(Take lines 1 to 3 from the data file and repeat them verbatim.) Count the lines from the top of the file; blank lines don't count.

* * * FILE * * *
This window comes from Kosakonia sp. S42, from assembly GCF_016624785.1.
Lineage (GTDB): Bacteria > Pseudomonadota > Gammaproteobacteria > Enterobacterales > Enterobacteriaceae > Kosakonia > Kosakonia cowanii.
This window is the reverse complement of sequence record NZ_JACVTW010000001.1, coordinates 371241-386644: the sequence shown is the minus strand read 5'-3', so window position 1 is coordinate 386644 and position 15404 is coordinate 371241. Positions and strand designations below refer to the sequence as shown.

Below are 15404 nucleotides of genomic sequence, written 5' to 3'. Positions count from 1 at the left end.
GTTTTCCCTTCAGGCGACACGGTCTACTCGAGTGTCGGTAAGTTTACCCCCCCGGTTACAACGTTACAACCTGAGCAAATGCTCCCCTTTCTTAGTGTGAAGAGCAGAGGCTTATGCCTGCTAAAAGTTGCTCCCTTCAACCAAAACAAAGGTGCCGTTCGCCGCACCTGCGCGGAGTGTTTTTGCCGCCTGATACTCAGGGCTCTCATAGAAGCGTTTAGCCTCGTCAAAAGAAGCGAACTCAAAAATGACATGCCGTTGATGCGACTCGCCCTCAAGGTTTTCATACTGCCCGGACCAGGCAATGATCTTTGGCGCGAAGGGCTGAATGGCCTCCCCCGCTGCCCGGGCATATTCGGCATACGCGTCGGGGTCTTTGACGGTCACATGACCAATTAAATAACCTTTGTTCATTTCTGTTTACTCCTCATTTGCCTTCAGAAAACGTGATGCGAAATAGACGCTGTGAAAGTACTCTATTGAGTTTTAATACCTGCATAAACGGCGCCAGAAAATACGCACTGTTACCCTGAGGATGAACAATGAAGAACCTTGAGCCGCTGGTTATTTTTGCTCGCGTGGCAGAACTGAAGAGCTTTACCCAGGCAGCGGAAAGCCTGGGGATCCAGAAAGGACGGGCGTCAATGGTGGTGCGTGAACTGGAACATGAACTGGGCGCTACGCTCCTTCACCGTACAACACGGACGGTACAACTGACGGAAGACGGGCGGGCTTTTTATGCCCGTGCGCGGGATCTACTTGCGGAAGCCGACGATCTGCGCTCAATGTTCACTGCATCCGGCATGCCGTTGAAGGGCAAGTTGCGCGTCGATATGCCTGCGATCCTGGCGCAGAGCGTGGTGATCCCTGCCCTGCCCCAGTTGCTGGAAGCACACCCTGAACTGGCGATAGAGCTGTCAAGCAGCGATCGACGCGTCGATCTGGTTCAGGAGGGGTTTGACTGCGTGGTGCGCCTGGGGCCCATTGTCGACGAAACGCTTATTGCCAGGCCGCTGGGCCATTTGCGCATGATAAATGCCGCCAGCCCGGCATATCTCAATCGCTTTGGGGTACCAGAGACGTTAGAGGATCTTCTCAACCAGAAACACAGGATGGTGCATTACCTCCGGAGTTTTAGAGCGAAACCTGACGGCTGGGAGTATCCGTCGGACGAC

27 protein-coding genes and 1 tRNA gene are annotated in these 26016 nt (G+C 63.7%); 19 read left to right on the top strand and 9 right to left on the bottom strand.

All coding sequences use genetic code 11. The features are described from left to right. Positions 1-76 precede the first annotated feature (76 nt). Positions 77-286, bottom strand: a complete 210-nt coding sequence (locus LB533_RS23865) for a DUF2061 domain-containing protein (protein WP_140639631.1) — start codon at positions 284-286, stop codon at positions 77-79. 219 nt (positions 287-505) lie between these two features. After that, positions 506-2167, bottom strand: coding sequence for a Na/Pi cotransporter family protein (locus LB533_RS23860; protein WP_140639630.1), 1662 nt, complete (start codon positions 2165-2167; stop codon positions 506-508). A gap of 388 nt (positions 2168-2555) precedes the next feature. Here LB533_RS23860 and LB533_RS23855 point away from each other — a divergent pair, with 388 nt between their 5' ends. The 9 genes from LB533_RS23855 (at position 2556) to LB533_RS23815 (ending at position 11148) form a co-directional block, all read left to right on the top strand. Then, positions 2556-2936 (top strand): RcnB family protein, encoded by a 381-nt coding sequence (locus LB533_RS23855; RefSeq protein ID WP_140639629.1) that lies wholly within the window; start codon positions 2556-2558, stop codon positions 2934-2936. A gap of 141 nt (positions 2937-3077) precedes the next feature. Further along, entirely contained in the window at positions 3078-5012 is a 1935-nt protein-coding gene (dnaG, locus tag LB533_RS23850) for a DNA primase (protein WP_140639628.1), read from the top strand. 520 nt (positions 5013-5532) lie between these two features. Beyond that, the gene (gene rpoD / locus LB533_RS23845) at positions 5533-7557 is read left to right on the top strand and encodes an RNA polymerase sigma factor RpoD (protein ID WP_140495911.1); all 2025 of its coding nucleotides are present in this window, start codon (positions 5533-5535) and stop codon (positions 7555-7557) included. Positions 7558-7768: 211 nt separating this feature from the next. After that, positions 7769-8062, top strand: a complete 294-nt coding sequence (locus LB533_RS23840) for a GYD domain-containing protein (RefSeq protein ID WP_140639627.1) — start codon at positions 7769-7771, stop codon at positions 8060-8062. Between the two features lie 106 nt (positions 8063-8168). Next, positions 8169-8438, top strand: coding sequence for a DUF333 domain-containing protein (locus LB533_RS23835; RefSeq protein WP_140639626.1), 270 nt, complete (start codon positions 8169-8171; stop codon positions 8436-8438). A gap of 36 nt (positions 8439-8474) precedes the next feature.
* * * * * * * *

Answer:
This window comes from Kosakonia sp. S42, from assembly GCF_016624785.1.
Lineage (GTDB): Bacteria > Pseudomonadota > Gammaproteobacteria > Enterobacterales > Enterobacteriaceae > Kosakonia > Kosakonia cowanii.
This window is the reverse complement of sequence record NZ_JACVTW010000001.1, coordinates 371241-386644: the sequence shown is the minus strand read 5'-3', so window position 1 is coordinate 386644 and position 15404 is coordinate 371241. Positions and strand designations below refer to the sequence as shown.